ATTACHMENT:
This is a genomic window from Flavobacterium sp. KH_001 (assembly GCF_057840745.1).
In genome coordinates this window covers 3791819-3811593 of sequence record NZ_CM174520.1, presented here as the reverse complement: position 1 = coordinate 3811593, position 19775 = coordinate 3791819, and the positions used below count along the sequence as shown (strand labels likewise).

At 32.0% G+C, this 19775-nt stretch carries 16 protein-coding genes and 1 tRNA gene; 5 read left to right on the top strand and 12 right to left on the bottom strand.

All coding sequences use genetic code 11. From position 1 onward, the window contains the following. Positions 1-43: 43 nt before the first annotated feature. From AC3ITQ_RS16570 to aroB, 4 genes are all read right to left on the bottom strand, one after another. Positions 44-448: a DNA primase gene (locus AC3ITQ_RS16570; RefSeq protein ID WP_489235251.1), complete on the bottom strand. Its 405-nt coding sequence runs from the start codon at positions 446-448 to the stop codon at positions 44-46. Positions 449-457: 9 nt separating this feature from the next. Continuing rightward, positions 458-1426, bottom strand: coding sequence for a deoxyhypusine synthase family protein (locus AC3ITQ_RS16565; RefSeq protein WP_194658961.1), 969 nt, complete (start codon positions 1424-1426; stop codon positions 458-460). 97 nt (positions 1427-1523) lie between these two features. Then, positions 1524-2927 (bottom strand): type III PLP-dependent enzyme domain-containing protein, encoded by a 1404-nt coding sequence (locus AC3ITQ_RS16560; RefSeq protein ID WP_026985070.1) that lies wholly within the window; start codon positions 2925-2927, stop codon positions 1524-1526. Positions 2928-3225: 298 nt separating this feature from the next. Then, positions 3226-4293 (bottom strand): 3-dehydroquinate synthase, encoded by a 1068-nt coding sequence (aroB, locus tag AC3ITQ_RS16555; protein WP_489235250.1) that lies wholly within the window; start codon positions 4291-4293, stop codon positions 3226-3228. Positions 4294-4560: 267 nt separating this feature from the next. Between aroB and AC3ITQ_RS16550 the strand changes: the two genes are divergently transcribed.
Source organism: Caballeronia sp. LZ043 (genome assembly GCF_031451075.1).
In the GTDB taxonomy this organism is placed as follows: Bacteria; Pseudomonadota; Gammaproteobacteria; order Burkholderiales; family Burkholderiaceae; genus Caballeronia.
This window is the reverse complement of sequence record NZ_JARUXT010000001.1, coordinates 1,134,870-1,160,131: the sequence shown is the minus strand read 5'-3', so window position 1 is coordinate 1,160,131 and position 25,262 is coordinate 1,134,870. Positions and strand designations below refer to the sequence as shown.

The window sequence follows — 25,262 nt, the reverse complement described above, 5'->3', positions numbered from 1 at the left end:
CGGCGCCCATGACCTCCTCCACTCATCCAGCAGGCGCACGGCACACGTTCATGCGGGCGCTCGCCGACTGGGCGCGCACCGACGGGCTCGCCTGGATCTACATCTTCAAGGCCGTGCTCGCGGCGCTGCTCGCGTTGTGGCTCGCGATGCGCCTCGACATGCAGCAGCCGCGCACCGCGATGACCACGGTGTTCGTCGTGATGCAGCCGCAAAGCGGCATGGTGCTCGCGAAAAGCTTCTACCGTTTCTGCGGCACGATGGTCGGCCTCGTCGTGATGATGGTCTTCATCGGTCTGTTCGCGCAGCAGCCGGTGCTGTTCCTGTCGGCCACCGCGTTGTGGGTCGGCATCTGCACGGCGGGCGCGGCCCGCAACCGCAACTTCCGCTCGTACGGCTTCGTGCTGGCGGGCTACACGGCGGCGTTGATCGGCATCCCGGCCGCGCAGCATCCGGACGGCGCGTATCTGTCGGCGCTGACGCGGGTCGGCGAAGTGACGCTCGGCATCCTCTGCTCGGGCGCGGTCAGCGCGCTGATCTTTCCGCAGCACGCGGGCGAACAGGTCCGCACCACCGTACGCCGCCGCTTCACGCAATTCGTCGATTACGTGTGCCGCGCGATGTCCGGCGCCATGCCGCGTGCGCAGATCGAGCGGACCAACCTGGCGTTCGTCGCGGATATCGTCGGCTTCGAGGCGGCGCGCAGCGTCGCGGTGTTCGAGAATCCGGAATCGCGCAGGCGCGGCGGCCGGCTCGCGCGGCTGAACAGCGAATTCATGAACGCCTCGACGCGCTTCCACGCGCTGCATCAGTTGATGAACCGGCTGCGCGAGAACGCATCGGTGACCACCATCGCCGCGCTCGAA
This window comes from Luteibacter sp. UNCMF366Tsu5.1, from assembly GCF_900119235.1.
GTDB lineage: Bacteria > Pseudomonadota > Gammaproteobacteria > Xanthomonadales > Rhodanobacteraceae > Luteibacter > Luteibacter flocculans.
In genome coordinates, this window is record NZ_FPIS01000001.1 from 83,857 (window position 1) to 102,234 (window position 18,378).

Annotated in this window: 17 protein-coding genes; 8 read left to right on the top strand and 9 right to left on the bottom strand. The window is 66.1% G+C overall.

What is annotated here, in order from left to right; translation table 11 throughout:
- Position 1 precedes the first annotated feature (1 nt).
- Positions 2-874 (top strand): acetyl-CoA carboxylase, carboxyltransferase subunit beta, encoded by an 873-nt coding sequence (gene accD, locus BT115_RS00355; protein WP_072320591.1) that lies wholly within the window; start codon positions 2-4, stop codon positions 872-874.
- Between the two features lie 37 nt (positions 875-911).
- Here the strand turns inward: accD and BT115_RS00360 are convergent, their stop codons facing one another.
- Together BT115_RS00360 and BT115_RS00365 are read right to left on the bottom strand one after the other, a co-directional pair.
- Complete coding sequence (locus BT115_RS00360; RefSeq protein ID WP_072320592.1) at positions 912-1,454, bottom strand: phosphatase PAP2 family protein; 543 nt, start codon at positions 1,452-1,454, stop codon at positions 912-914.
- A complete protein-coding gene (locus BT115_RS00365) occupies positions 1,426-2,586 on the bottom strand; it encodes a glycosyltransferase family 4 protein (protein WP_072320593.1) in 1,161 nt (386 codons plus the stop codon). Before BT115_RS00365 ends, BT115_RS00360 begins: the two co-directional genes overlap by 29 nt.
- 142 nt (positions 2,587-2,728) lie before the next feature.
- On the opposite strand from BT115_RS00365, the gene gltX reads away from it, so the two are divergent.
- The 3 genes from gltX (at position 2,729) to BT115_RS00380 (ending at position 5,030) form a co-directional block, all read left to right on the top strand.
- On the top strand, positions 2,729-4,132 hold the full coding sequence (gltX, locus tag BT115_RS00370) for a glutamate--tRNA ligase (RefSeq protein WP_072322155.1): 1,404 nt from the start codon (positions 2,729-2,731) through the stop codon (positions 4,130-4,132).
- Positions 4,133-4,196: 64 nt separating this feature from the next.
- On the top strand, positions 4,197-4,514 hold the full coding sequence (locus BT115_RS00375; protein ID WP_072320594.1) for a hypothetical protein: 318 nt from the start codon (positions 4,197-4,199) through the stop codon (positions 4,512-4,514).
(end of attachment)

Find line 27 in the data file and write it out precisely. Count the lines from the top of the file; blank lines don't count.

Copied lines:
- On the top strand, positions 4,197-4,514 hold the full coding sequence (locus BT115_RS00375; protein ID WP_072320594.1) for a hypothetical protein: 318 nt from the start codon (positions 4,197-4,199) through the stop codon (positions 4,512-4,514).